F10 knew very few of these rules. F10 knew pack order and survival. Rather than coming towards us for comfort, she ran towards my other Keeshonden who were very confused about her. I could tell from the cock of their heads, positions of their ears, and concern in their eyes that they did not know what she was or why she was acting like she was. I am their Mama and they did not know why F10 was running from their Mama who fed them, cuddled with them, cleaned them, and made sure when they weren’t feeling well that they were taken to the vet and given what was needed. Why did she pee all over the floor when Mama just went to pet her and talked to her softly? They stayed far away from F10 I would guess because of how she smelled and also because of how she was acting. I talked to them to let them know that F10 was just scared and hurt but it would be okay because she was with us now.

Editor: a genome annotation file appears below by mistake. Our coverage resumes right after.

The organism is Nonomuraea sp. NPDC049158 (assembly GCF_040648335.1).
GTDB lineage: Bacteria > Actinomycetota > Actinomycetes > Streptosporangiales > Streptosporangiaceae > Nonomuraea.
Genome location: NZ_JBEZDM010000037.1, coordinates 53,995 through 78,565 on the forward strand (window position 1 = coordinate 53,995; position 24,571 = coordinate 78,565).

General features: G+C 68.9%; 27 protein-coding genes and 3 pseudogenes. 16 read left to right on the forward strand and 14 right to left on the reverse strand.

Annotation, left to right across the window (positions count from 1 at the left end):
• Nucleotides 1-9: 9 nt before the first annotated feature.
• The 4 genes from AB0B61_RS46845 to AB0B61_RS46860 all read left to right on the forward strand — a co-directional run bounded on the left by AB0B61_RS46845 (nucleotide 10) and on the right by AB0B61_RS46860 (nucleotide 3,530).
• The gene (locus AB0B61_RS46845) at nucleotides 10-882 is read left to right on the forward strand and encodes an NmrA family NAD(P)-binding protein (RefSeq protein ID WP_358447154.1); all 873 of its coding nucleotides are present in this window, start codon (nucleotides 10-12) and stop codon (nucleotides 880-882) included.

My mother held F10 while I cut the worst of the matts out of her fur. There is no way she could be comfortable with feces and urine matted so closely to her legs, anus, and behind her ears. I could not even get the scissors under some places because it was all so close to her skin. I got the worst of what I could see for a first go over and took her upstairs to the bathroom to give her a gentle Dawn bath.